The Fed would then “pay” for it by creating new money. That new money, by the way, would be added to the monetary base, not the deficit. While this concept gets into arcane government accounting conventions very quickly, the point is that the Fed has the power to create infinite cash. Indeed, such mass money creation is hardly new: the quantitative easing program has already been carried out in a similar way—with trillions of dollars in new money.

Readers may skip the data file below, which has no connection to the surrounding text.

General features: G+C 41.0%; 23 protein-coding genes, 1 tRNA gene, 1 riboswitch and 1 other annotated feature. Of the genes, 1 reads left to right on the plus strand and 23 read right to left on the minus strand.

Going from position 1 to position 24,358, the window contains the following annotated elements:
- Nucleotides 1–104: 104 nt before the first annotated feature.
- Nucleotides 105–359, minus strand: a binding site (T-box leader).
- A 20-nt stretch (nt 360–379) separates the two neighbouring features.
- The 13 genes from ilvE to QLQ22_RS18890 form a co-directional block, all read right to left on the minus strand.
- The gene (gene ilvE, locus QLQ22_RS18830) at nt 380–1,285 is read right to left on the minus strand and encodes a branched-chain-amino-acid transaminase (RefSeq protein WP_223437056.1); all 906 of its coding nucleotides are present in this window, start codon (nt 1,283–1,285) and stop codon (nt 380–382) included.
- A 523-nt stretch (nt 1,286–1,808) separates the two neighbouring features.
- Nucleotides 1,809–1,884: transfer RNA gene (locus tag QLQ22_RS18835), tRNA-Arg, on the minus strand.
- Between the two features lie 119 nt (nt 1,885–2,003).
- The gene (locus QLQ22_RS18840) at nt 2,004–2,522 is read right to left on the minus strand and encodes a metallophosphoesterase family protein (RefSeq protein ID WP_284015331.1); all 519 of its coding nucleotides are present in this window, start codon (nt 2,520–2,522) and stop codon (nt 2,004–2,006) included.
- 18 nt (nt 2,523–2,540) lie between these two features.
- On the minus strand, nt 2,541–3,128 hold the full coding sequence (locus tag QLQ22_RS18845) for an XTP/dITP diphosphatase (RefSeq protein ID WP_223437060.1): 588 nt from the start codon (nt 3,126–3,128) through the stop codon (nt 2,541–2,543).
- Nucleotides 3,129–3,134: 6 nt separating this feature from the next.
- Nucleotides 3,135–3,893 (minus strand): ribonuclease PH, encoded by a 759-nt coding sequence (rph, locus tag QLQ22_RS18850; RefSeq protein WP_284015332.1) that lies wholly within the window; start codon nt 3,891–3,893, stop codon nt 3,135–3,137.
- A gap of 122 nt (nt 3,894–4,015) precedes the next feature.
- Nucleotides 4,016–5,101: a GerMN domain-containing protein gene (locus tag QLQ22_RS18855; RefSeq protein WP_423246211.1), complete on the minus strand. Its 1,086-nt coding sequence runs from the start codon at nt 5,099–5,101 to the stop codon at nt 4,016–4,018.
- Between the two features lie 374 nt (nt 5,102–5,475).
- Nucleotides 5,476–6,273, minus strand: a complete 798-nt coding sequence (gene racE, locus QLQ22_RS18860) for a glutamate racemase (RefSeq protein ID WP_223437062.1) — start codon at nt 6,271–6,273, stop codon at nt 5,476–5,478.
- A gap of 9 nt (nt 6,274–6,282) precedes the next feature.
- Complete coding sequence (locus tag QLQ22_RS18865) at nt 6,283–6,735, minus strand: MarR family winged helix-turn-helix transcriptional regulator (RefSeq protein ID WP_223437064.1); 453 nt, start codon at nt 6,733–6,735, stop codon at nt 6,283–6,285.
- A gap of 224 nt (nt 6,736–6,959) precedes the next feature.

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Why? Because the economy has evolved to a point where it is vulnerable to mild depressions. In fact, the one we’re in now could persist for decades, as similar conditions have in Japan and other countries. In order to avoid that slow, painful outcome, we need a policy that will jump-start our economy. After three straight years of political gridlock it’s clear that Congress is not going to provide the fiscal stimulus we need, and while the tools the Federal Reserve has at its disposal have helped, they’ve not done enough. If Congress could be persuaded to give the Fed a new tool, one that would let it distribute purchasing power to the broad mass of the population—to “drop money from helicopters,” so to speak—it might be enough to help us escape the nightmare of slow growth and persistent unemployment we’re in now. Federal Grant Recipient Database